Perhaps it’s because they still see animals as food. “If food is merely sustenance, than there’s no right or wrong to chicken or beef or dairy, right?” But that beef is not just a slab on your plate, it did not just appear or grow from the ground. The animals sentience and intelligence, companionship, love, and fear is more than mere food. We are not moralising food - we are making the distinction between what is food and what is an autonomous, sentient being who deserves respect.
There are cases in history which have surpassed their distinction between object and subject and some that still continue today. Woman is now (though still struggling for full rights everyday) a subject and not valued as mere property - that is the motion of giving rights. Male genital mutilation still happens today in countries which we perceive as “advanced”, an example of a situation where a male infant is being treated no more worthy than a piece of property.
Removing animal from the category of “property” is a huge goal in the animal rights movement. Along with this shift comes to most (hopefully) the understanding that the bodies of others, the shape, size, appearance of another autonomous body, is not a basis of critical judgement and never will be. Weight is not synonymous with health, and weighing less is not a necessary precursor to happiness. It may sound like a “No True Scotsman” fallacy, but I believe it to be real: no fatshaming “vegan” is a vegan at all. No body should be excluded from compassion, no body should live in fear of derision of their size. I for one will never tolerate that mockery of veganism.
I wish a long and happy life for those who advocate a better future. Whether you do that sipping on a green smoothie or munching on a daiya cheese pizza is up to you.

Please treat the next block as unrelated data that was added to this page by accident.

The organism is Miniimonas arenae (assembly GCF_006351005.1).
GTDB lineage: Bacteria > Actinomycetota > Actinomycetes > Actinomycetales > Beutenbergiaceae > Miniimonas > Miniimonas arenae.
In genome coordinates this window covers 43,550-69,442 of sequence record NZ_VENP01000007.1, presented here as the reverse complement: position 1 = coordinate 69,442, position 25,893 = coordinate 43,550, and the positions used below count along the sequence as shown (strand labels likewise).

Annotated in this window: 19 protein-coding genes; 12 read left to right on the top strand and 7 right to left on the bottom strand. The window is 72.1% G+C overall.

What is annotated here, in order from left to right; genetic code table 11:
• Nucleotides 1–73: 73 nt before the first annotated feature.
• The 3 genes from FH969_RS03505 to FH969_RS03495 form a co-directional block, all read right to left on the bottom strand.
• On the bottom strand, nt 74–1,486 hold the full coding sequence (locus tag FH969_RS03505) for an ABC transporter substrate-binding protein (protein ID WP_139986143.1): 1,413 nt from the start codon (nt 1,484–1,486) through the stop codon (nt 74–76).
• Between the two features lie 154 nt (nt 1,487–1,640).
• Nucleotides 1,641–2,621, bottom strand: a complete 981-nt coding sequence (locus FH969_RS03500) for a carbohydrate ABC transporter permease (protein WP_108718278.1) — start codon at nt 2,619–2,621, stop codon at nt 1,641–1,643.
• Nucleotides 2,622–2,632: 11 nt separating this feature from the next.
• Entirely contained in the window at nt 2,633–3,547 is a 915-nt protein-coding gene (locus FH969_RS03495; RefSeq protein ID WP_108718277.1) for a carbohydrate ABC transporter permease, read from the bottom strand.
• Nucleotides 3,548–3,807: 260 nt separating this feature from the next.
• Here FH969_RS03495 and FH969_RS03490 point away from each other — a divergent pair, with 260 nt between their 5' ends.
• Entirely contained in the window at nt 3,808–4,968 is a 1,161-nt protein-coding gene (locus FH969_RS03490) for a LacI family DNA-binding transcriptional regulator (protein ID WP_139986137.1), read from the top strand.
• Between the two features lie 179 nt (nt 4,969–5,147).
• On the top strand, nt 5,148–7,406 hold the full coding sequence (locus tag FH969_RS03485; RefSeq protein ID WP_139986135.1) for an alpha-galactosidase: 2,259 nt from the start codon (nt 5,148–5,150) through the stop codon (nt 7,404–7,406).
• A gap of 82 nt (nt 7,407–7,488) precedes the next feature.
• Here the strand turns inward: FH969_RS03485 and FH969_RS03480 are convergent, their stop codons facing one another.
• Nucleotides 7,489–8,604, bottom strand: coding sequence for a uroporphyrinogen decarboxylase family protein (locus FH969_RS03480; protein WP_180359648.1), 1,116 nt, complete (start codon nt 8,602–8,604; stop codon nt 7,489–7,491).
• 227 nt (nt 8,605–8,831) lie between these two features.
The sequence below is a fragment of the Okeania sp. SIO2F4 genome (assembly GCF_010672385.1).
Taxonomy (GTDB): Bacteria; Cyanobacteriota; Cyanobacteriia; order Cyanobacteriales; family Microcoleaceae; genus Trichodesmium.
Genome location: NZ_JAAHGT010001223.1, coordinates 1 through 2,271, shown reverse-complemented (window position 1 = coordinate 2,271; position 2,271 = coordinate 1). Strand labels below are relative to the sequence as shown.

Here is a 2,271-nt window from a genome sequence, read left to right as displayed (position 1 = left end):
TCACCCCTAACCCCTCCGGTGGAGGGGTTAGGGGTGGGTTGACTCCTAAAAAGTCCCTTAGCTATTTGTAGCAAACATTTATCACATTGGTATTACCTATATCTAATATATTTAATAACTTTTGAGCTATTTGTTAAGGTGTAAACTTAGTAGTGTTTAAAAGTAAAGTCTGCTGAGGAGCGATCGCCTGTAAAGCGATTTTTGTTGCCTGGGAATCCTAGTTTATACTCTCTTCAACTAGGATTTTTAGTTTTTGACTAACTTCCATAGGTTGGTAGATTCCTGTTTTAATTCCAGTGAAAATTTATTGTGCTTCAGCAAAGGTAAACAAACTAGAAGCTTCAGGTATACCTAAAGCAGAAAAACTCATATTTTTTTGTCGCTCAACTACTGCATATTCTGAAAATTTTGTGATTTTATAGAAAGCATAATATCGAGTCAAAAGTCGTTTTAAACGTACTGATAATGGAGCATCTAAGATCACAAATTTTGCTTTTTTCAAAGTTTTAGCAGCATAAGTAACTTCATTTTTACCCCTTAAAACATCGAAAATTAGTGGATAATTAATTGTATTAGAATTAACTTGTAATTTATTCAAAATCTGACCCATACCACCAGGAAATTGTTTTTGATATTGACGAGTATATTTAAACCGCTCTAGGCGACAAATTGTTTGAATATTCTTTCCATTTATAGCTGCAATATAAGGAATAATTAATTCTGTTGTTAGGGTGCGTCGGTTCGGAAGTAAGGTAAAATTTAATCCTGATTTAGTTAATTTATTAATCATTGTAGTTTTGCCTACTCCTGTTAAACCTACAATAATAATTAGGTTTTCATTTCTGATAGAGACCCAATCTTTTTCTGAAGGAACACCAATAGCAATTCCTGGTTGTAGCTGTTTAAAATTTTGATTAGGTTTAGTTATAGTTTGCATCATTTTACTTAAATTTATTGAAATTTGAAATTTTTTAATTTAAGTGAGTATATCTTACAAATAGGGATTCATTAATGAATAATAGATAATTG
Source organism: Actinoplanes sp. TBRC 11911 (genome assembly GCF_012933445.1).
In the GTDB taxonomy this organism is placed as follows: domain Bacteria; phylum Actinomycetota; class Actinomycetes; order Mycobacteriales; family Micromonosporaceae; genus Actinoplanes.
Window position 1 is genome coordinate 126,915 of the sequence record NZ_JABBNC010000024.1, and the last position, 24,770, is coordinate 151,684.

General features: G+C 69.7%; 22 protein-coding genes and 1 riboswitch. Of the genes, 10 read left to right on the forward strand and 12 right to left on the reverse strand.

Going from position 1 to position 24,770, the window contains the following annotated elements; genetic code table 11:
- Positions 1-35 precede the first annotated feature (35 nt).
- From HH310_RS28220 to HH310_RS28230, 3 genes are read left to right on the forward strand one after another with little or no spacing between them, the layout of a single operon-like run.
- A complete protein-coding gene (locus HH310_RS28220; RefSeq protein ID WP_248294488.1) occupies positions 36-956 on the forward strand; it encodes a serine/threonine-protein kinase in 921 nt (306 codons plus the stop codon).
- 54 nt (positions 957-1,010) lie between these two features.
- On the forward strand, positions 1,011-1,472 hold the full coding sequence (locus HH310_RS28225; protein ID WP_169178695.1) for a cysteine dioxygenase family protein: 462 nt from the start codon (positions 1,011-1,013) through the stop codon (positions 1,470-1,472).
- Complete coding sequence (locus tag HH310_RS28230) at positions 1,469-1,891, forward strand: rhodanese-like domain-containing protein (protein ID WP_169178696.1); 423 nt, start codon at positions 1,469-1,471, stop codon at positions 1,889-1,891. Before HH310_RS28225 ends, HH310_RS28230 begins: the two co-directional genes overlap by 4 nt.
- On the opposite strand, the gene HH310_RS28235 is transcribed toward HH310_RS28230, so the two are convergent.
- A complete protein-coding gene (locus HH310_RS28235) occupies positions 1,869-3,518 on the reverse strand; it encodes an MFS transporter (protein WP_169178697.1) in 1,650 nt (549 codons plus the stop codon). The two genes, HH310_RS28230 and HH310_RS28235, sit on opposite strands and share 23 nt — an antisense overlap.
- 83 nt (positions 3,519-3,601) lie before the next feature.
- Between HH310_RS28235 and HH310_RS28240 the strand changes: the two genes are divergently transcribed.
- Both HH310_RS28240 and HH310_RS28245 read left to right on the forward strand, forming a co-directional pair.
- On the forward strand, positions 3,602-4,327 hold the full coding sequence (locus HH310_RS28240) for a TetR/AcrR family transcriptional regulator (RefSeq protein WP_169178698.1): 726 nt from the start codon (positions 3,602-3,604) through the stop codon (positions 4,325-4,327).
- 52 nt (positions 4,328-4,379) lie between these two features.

[An older but still important post from my cheap n’ easy vegan food blog]
I don’t make it a habit to dictate to other vegans how they should express their passion for veganism. There is a lot of discussion about what is the “right way” to be a vegan. And I vehemently oppose the notion that being nice and sweet is the best way to be vegan and that if you don’t follow that path, then you are hurting the cause.
Many people message me, saying they enjoy my approach to veganism. I appreciate the love, and trust me, I take a lot of time crafting the way I present myself as a vegan. I tend to live a vegan lifestyle, and educate others by first educating myself and living a life in accordance to my values. I let my lifestyle speak for itself and enjoy responding to questions but never really go on the offensive about veganism.
I became vegan because of what most people would consider to be “Angry Militant Vegans”. I ate a plant based diet because I wanted to be healthy. But what made me aware of the impact that my lifestyle has on others, human and animal alike, came from those gruesome images that some people would say vegans “shove” down other people’s throats. The shocking images, the passionate, often angry language of vegans, the imagery and the protests…those things triggered a change in me. They shocked the way that I viewed society and shook me so much that I went vegan over night.
While I do not agree with some of the tactics that vegans use (i.e. some of the often sexist and racist language some vegans use), I will never bash another vegan for being angry and in your face. First, because that kind of in your face veganism is what made me change. But second, veganism exposes the dirty, nasty truth about society. And yea it makes people uncomfortable, but that’s the point; information about the production of animal byproducts is supposed to shake you to the core, frustrate you and even make you sick or angry.
For many vegans, veganism is the difference between life and death, and so often times vegans are passionate and angry. But I will never criticize a vegan for feeling that way. The cruelty of the process of creating animal based products makes me angry and ignites my passion as well. I just express my veganism in a different way.
Since people keep coming here and asking why we hate them (I wouldn’t say I hate most people, but whatever.) I compiled a list.
1. Vegans have more blood on their hands because their lifestyle kills more creatures when plants are harvested.
I don’t know, I am sure the intent of killing 58 billion animals annually way outnumbers the creatures accidentally killed for harvest. And lets not forget, meat eaters eat meat and vegetables. For every one pound of meat they eat, they are also eating sixteen pounds of vegetables, because 70% of grains grown goes to their meat. They are also drinking 2,500 gallons of water with their 1 pound of meat. So think about that. All that water going to one pound of meat, yet we could be easily giving that water to children who are suffering in third world countries. Likewise with the grains, and that is why it is often said that veganism could cure world hunger. We are so willing to make sure over-bred “livestock” is fed but we care nothing for people.